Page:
Ten Hurt In Clutha Tragedy Awarded Compensation

2 November 2017, 11:37

Clutha Bar in Glasgow

Victims of the Clutha tragedy have been awarded damages from the owners of the helicopter firm.

Solicitors for ten people injured in the crash said their cases had now been settled, helping them "get their lives back on track".

We understand the figure paid out totalled £1.3million.

Lawyers said "no amount of money" could alter the events of November 29 2013, when a police helicopter crashed onto the roof of the busy Clutha pub in Glasgow, killing ten people.

Mark Gibson of Digby Brown Solicitors said: "The Clutha tragedy was an unprecedented event that caused devastation for hundreds, if not thousands, of people across the country.

"No amount of money can prevent the life-changing events of that night in 2013.

"But compensation does give these individuals the means to get their lives back on track so they can focus on recovering with their loved ones.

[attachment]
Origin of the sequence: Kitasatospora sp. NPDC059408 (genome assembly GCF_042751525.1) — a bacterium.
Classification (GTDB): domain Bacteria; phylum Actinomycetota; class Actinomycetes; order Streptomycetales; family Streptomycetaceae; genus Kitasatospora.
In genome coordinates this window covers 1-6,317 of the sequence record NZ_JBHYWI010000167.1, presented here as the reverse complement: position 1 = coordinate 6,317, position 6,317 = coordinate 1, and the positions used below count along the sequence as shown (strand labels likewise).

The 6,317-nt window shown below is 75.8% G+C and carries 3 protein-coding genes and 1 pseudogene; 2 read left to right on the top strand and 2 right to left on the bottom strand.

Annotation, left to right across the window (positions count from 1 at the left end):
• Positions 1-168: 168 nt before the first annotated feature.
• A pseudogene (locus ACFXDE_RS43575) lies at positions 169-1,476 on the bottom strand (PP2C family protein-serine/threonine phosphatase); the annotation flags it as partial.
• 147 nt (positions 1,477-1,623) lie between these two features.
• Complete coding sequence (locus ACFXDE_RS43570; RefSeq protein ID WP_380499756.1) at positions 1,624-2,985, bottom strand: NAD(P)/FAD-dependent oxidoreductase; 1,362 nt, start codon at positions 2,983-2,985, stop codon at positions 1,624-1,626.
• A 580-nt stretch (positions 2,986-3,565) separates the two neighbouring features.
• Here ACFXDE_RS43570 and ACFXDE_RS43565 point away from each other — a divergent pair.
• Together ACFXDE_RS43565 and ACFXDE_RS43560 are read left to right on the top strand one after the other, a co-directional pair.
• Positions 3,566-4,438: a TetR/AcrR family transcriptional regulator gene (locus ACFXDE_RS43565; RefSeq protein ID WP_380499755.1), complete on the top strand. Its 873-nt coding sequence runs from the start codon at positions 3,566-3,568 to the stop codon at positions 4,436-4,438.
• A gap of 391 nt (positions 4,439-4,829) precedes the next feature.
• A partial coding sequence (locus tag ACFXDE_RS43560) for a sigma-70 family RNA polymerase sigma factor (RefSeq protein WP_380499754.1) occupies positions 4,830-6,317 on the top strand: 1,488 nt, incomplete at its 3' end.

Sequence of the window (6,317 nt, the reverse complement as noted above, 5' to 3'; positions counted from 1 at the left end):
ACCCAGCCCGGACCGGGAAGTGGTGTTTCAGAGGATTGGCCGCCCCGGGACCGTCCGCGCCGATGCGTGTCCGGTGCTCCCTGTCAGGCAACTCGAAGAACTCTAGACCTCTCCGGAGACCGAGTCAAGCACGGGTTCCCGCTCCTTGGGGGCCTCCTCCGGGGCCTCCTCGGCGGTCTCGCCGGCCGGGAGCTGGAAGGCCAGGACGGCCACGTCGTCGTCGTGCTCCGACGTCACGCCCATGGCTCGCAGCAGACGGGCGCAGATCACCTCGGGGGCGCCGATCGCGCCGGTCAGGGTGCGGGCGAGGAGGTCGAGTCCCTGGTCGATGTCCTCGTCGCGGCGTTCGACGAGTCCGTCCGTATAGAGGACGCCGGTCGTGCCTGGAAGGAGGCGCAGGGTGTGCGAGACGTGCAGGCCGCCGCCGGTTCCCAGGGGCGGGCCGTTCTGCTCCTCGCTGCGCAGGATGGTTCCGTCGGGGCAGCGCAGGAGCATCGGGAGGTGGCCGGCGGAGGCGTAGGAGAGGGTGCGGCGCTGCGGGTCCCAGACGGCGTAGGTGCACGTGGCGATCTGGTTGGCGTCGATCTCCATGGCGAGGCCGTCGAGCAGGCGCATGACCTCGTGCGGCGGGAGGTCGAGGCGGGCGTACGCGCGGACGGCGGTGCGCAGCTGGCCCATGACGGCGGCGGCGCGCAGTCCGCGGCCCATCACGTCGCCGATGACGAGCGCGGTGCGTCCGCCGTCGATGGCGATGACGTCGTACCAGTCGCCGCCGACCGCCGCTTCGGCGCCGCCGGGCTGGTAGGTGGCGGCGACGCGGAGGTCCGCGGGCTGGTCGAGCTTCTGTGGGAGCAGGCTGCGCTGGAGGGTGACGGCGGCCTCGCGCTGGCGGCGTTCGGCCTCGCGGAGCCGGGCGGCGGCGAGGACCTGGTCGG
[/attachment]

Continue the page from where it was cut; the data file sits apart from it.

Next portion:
"To respect our clients' privacy we will not discuss individual cases, however we can confirm our cases have now settled."

Compensation claims were made to Babcock, which owns the firm that operated the helicopter, for post-traumatic stress, serious brain or spinal injuries.

Irwin Mitchell Scotland, representing 16 others affected by the crash, said on October 20 that cases had settled for undisclosed amounts.

David Bell from the legal firm said: "The individual cases for those who were injured and the family members of those who sadly died have all now concluded and our clients are seeking to move on from this tragedy.

"But there is still more that can be done: we and our clients would still like to see a Fatal Accident Inquiry as soon as possible as we believe that there are more lessons to learn, both about the accident itself and its aftermath.

"One of the issues with this crash was the helicopter was not required to be fitted with a black box recorded which means vital data was not recorded.

"We think the regulations should be changed to ensure all smaller passenger aircraft are required to have black box recorders fitted."